10 Cloverfield Lane (2016)
“Monsters come in many forms”
10 Cloverfield Lane (2016)
Director: Dan Trachtenberg
Cast: John Goodman, Mary Elizabeth Winstead, John Gallagher Jr.
Synopsis: After a car crash, a woman is held in a shelter with two men who claim the outside world is affected by a widespread chemical attack.
While stating that 10 Cloverfield Lane is not part of the same universe as Matt Reeves’ 2008 monster movie Cloverfield, producer J. J. Abrams has described it as a blood relative. Quite what he means by this isn’t really clear. Why make the film part of a franchise if it has no direct link to the first movie in the series? Could it possibly be a device to boost the takings of a small, largely single-set movie with no A-list stars in the cast which would otherwise struggle to be noticed, let alone earn four times as much as it cost to make? Perish the thought, you cynics…
To be fair, 10 Cloverfield Lane is a decent enough movie in its own right – although its’ disappointing final act belongs in an altogether different movie (one like Cloverfield, in fact…). The plot sees Michelle (Mary Elizabeth Winstead – Abraham Lincoln: Vampire Hunter, A.C.O.D.) crashing her car one night after walking out on her boyfriend, and awakening to find herself chained to a pipe in the cell of an underground bunker. Her captor is Howard (John Goodman – The Big Lebowski, The Artist), a burly, vaguely menacing middle-aged man who informs her that the world has undergone some devastating trauma that has poisoned the air above them. It could be years, he warns her, before it will be safe enough for them to resurface. Fortunately, Howard’s bunker holds plentiful supplies of canned food, board games and DVDs. There’s also a sizeable vat of perchloric acid lying somewhere around the place which will eventually play a major part in the story that is about to unfold.
Michelle’s misgivings about Howard are alleviated somewhat when he informs her that they’re not alone down there. The third resident of the bunker is Emmett (John Gallagher Jr), Howard’s former handyman who helped Howard to construct the bunker and therefore knew exactly where to head when the weird stuff started happening upstairs. It seems Howard wasn’t too keen to have company, though, because Emmett received a broken arm when forcing his way inside. The atmosphere is a little strained to start with, but Michelle at least feels a whole lot happier knowing that she’s not alone down there with Howard. And, over time, the tension thaws enough for the three to begin resembling a weird little family that prepares dinner together and plays board games for entertainment. But one day Michelle has to shuffle through a narrow air vent to reset the air filtration unit situated in a room near the surface and finds a padlocked window to the outside world on which the word help has been scrawled in blood from the inside…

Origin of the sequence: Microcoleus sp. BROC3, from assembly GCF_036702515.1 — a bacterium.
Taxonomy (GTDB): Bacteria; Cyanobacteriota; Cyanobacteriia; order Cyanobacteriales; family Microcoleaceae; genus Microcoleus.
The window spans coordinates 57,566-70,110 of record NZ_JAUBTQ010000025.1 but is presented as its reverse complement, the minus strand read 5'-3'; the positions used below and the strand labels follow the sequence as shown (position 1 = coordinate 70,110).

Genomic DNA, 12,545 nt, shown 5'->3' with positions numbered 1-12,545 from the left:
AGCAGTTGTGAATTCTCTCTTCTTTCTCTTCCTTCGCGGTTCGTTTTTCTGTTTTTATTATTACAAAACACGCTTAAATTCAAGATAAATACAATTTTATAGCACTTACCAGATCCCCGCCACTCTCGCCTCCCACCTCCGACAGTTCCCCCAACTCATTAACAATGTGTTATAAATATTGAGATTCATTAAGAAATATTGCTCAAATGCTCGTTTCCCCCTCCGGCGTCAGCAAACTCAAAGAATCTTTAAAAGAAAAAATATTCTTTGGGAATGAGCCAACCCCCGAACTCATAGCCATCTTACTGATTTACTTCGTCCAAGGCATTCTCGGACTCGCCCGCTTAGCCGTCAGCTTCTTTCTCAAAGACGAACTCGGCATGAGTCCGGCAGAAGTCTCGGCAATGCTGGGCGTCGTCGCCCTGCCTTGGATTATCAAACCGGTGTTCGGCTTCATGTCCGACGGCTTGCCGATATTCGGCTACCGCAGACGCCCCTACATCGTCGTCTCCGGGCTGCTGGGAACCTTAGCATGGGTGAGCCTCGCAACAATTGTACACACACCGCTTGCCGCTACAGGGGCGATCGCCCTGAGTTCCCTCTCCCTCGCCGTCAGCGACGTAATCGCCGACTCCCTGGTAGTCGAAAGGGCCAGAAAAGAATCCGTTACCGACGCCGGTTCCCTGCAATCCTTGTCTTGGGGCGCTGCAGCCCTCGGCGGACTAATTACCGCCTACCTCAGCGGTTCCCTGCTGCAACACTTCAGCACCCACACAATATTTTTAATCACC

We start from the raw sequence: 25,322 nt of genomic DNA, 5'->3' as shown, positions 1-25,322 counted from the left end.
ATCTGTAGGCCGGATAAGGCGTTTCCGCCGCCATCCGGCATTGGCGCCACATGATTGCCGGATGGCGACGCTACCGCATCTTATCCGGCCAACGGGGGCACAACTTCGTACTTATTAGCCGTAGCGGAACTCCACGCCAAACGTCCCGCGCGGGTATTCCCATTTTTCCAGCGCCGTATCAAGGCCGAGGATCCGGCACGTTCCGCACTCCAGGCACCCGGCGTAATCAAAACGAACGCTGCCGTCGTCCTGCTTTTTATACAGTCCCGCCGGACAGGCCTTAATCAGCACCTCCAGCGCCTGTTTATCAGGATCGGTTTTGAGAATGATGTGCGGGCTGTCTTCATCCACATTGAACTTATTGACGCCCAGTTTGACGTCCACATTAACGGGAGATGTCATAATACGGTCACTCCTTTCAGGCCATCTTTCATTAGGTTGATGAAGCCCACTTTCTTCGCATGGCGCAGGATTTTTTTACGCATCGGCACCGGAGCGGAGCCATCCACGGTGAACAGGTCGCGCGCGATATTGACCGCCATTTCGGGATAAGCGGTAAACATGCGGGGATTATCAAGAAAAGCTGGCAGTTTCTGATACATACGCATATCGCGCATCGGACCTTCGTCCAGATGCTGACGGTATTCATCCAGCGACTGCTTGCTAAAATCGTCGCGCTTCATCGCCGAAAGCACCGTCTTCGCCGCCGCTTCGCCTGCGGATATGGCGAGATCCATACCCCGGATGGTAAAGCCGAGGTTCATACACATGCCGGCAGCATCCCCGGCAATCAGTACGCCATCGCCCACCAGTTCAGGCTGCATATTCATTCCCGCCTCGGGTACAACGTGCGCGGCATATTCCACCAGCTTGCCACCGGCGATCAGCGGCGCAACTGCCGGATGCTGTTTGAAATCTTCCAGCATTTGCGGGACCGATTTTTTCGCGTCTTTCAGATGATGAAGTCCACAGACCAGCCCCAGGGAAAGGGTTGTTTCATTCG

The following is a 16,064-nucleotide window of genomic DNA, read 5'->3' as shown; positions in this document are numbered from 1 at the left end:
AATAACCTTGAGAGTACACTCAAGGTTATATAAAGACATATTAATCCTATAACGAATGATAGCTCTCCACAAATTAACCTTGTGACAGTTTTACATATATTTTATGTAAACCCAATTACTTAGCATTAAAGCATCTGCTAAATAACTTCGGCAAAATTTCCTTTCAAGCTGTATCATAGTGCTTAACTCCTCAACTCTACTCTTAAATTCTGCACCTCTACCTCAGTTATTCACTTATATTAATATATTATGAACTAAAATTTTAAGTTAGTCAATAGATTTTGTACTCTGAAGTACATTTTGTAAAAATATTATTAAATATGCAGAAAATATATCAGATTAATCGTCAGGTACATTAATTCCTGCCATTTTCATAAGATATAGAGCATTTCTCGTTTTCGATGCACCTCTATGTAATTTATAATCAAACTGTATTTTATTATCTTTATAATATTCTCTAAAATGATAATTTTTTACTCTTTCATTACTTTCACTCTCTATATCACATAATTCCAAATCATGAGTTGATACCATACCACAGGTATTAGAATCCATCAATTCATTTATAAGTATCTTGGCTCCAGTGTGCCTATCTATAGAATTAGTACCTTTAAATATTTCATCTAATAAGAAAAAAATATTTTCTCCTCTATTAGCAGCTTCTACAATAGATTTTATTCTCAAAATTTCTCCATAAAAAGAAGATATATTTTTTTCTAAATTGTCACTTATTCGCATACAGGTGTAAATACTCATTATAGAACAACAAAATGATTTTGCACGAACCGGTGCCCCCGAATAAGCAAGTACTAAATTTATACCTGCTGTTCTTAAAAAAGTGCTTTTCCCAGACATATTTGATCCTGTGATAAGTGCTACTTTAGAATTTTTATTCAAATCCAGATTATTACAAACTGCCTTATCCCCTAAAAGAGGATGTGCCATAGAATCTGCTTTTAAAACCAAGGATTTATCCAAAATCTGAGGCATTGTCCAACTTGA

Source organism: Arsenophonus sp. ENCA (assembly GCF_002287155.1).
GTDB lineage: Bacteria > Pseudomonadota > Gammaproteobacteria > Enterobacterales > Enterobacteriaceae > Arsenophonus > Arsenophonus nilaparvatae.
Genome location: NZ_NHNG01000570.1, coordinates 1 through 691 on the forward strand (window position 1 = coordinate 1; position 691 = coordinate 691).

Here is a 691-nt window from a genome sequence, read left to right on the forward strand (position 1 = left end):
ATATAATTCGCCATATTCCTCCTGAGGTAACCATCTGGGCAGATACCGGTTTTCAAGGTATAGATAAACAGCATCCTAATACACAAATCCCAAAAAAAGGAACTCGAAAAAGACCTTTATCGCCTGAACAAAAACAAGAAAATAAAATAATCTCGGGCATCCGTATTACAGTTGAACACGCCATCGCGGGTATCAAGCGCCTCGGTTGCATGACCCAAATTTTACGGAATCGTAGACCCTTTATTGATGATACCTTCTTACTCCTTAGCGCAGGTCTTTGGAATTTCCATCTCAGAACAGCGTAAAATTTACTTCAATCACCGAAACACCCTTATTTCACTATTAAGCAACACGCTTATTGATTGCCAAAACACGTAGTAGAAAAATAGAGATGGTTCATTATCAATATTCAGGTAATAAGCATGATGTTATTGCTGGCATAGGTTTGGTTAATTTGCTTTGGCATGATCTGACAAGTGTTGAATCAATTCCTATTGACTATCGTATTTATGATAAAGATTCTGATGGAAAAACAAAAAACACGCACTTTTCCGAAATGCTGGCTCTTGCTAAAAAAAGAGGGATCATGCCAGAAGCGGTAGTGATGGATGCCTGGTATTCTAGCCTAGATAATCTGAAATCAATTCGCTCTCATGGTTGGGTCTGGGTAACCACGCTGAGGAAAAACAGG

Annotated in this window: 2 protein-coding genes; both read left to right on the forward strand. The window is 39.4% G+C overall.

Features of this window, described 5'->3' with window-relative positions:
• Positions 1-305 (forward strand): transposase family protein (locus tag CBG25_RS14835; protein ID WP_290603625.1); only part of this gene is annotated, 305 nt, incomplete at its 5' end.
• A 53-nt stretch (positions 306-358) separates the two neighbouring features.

Put two people in a confined space and the chances are that any filmmaker will struggle to create much tension. Add a third, and you have all you need to create a simmering atmosphere that crackles with the stuff, and an oppressive breeding ground for nervous mistrust, brooding resentment and covert alliances. Place them underground, beneath the harsh glare of artificial light in a windowless bunker and the sense of isolation and entrapment is overpowering. John Goodman is a big hulking bear of a man whose folksy, genial nature can be replaced with bone-chilling menace in the time it takes to draw a breath, and this unnerving duality constantly unsettles both Michelle and the audience as we struggle to determine whether Howard is a delusional threat or eccentric saviour. It would be easy for a film to overplay its hand in such a contrived situation, but 10 Cloverfield Lane shows admirable restraint, creating an undulating rhythm that incrementally ramps up the tension and foreboding as it swings us back and forth from guarded acceptance to watchful apprehension. Michelle’s sense of uncertain frustration is palpable, and we share her near-overpowering compulsion to breach the air lock that separates the three of them from the world outside, even if doing so might kill them all.
Unfortunately, 10 Cloverfield Lane’s final fifteen minutes see the incisive psychological drama give way to an open-ended conclusion that paves the way to an inevitable sequel which will presumably tie in more closely with the second story in the anthology than the second does with the first. Despite Abrams’ denials, the possibility that Manhattan is crumbling beneath the feet of a rampaging monster at the same time that Michelle is waking up in that windowless cell is impossible to disregard. Either way, any sequel to this superior thriller is sure to be hotly anticipated.
(Reviewed 26th March 2016)